Solar Today Spring 2016 : Page 30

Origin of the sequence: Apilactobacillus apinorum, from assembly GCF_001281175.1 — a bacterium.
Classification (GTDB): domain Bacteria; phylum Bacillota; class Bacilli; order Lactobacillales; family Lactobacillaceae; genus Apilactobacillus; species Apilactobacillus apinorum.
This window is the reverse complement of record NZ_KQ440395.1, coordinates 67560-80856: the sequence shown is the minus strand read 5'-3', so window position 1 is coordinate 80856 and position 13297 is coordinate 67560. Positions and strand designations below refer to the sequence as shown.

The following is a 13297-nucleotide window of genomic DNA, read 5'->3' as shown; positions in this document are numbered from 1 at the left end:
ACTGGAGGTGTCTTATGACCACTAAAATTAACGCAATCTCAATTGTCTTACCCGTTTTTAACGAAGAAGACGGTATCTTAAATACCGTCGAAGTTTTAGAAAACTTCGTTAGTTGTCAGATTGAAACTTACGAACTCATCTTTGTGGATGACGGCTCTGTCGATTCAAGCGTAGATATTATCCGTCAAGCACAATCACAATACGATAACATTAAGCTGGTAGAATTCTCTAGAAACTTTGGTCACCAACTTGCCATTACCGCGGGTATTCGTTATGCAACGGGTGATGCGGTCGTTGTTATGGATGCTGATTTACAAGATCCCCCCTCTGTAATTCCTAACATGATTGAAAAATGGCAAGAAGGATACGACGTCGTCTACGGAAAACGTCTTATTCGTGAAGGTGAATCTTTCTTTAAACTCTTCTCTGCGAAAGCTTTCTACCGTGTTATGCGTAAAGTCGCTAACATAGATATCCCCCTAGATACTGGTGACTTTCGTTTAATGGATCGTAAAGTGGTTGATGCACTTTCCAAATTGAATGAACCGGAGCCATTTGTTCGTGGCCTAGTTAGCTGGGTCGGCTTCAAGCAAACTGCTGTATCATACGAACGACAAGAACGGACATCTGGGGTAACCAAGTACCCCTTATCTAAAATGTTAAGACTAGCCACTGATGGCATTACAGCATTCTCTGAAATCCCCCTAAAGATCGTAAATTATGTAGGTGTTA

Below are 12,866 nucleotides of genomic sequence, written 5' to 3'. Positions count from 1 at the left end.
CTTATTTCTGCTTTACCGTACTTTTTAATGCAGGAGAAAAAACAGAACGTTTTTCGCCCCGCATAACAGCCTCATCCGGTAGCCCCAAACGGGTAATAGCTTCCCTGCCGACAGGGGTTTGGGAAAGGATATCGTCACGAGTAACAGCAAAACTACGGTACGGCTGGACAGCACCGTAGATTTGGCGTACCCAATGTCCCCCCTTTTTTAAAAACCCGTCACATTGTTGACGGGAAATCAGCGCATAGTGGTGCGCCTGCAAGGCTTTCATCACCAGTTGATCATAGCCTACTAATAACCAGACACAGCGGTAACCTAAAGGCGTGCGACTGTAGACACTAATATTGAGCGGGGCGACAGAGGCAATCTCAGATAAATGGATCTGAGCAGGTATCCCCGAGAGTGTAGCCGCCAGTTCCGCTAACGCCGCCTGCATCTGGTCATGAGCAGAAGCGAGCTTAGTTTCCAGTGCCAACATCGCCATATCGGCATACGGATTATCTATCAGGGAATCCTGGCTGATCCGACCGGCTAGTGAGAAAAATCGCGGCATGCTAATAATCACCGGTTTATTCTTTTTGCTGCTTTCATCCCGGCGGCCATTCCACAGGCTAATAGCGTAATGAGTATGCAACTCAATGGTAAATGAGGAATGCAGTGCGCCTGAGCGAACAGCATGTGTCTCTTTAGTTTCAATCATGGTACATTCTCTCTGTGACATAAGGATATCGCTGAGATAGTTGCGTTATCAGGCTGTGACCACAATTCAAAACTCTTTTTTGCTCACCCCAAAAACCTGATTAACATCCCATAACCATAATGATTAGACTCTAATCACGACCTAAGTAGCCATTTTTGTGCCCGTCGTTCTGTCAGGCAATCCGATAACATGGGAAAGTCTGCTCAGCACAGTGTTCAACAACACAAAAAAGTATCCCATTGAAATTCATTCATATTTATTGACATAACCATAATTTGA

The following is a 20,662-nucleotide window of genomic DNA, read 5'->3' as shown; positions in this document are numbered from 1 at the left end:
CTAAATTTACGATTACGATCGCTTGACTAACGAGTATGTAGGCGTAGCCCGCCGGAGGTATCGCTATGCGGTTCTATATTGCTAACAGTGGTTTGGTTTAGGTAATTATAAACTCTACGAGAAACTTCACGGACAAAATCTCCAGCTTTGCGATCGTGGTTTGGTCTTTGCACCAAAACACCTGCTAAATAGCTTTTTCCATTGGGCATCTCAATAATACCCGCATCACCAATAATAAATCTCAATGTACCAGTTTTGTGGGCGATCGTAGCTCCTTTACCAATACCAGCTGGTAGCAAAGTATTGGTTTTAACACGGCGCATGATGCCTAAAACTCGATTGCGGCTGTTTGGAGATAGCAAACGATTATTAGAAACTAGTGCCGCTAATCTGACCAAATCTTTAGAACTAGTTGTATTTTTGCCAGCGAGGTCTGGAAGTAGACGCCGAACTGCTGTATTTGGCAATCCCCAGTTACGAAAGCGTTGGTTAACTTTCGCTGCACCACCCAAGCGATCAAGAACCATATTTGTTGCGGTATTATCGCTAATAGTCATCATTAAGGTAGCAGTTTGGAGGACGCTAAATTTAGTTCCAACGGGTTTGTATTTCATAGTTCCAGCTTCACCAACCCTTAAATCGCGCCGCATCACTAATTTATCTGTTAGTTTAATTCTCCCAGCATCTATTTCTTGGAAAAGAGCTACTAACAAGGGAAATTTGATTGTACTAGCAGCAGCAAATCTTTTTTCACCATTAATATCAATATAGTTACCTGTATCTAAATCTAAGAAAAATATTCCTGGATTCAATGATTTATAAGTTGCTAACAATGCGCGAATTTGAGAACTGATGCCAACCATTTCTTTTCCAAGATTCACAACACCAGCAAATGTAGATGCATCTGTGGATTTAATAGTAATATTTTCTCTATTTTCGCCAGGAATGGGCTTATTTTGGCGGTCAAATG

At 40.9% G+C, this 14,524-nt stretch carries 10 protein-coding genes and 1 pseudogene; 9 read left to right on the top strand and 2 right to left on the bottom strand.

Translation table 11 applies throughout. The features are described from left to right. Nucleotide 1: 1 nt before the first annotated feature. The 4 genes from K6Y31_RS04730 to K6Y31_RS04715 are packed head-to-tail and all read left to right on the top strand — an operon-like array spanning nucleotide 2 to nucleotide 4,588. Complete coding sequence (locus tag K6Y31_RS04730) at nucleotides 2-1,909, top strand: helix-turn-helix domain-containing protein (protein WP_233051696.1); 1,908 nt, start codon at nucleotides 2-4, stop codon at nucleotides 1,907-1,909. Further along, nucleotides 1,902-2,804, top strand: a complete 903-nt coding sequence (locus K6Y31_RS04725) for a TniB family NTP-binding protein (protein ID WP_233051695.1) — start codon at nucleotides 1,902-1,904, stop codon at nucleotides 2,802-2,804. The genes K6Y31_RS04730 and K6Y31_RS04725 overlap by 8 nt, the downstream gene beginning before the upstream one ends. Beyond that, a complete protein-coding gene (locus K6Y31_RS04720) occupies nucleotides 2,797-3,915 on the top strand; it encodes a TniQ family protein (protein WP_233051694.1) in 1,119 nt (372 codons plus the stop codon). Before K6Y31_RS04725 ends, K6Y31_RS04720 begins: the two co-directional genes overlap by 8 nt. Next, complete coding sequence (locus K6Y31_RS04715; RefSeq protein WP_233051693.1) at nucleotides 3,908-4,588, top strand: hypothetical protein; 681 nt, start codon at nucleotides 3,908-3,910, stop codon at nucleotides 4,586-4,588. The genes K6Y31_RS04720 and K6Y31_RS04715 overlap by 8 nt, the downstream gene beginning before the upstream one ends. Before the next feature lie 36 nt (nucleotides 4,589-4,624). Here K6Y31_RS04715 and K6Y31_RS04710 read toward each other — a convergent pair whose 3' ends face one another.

Design Solutions Design Solutions -Site The corner site location and the design overlay requirements for street frontage, parking and articu-lation limited the design solutions for the site. The architect kept the massing as simple as possible within these constraints and to maximize east-west building orientation. Building entry and common spaces were orient-ed to respond to urban design cues such as the light rail and to efficiently stack these functions. Semi-public outdoor spaces—including benches at the main entry and an interpretive plaza near the light rail stop—commemorate the historical significance of the site. Garden spaces, picnic benches and a play area provide outdoor gathering spaces for residents. Parking is configured to incorporate drainage swales, to extend into Phase II, and to incorporate an “orchard” of trees commemorating the former nursery. Design Solutions -Envelope The team chose to remove portions of the build-ing from the Passive House envelope—including the laundry and trash rooms—due to Passive House airtightness requirements and high ventilation rates. In addition, the doors to these spaces were custom built for this project, in order to meet Passive House airtightness and provide doors with the appropriate electric hardware for accessibility and fire rating. This example speaks to how the market in North America hasn’t caught up with some of the products that are needed to build a building of this scale. Initially, the elevator was also outside of the Passive House envelope but was brought back in after preliminary blower testing determined that the air leakage at the elevator louver would not put the project over the limit. The building structure consists of three-story wood-framed construction on top of a concrete slab-on-grade foundation. Typical enclosure walls have 2x10 framing with blown-in fiberglass cavity insula-tion in the stud cavities and 1-1/2” of rigid mineral wool exterior insulation. Mineral wool was chosen specifically due to its permeability and capacity to facilitate drying to the exterior as environmental conditions allow. Plywood exterior sheathing (with taped seams) serves as the primary air barrier at the enclosure walls. A mechanically-attached spun-bonded poly-olefin sheet membrane, installed over the plywood sheathing, serves as the water-resistive barrier. The vapor barrier is located on the interior face of the wall framing. This is a polyamide membrane with variable perm rating to facilitate wall drying to the interior. The ground floor slab sits atop a 4” layer of EPS insulation, which also wraps around and under the perimeter and interior footings. Type II EPS is used under the slab and at the sides of the footings; how-ever, Type IX EPS is used under the footings for its higher bearing capacity. Capping off the building structure is a prefabricated wood truss roof with 12” of polyisocyanurate insulation and a fully adhered single-ply roof membrane. A self-adhered rubber-ized asphalt membrane is installed over the plywood roof sheathing, serving as the vapor barrier at the roof assembly (and also functioning as a temporary roof during construction). Decks and sun shades are designed to provide resident outdoor space, archi-tectural interest and summer shading. Vertical shad-ing was considered, but was not allowed by the City design commission. for the building as well as some degree of tempered cooling during the summer. The heat pump is in parallel with the ERV so that it does not create static pressure in the ventilation system. Two central, ultra-high efficiency boilers provide hot water. The piping is insulated to the dwelling units. The team determined that a temperature maintenance system with heat trace tape was more energy efficient than a recirculation pump. Fluorescent lighting was designed to meet 0.4 Watts/SF for the dwelling units. Lighting controls were used to reduce loads in corridors and stairs. Enjoying the Design REACH is benefitting from the great press of this project and meeting our commitment to creating an affordable living environment for our residents, in a beautifully designed building, and in an amenity-rich neighborhood. Our residents are benefitting from the energy savings of living in a Passive House building. Based on residents paying their own elec-tric bills, their savings are expected to be $30 to $45 per month per unit, which, for a low-income resident, is the equivalent of a 1-2% increase in their annual income. In addition, residents have expressed that they feel better living at Orchards at Orenco in hopes that their health outcomes will improve based on indoor air quality and other attributes of the building. “Every day I find a new reason to love it,” gushes Georgye Hamlin (an Orchards resident), whose one-bedroom apartment is as noiseless as a recording studio. “It’s cool, it’s quiet, and I don’t even hear the train. During the heat wave, my girlfriend came over to sleep because it was so cool. Yay for German engi-neering!” Design Solutions -MEP Systems After reviewing the respective pros and cons of centralized vs. unitized mechanical systems, the team ended up taking a “hybrid” approach, optimiz-ing the mechanical design to utilize the best qualities of those two different approaches. The mechanical design includes a central high efficiency water heat-ing system, three mechanical “pods” with large ener-gy recovery ventilators (ERVs) serving multiple units, with an air source heat pump placed in line on the supply air distribution to temper the ventilation air. Each of the mechanical pods is located within the Passive House enve-lope at the roof level. The ERV in each pod serves 18-20 dwelling units, with direct 4” dia. “home run” duct runs. These home runs are then collected into main trunk lines above the ceiling at the third floor corridor. This solu-tion eliminates the need for fire-smoke dampers at each dwelling unit. The air source heat pump provides approxi-mately 80% of the heating Lessons Learned Things we would do again 1. Use the same design, development, and construction team. In order to build a successful Pas-sive House project of this size, you need an architect, contractor, structural engineer and Passive House consultant who will help the owner/developer meet their goals. The structural engineer on Orchards at Orenco was essential to understanding how the structural details impact energy performance, and how it might take atypical structural details to elimi-nate thermal bridging or simplify construction. A well-versed Passive House consultant brought flex-ibility and willingness to examine several scenarios and iterations as to how to meet Passive House stan-dards. Our contractor and architect worked together on designing, thinking, and building something “outside of the box.” The entire team began with the premise of meeting Passive House benchmarks and being flexible as to how we were going to accom-plish this goal. Copyright © 2014 American Solar Energy Society. All rights reserved. 30 SPRING 2016 SOLAR TODAY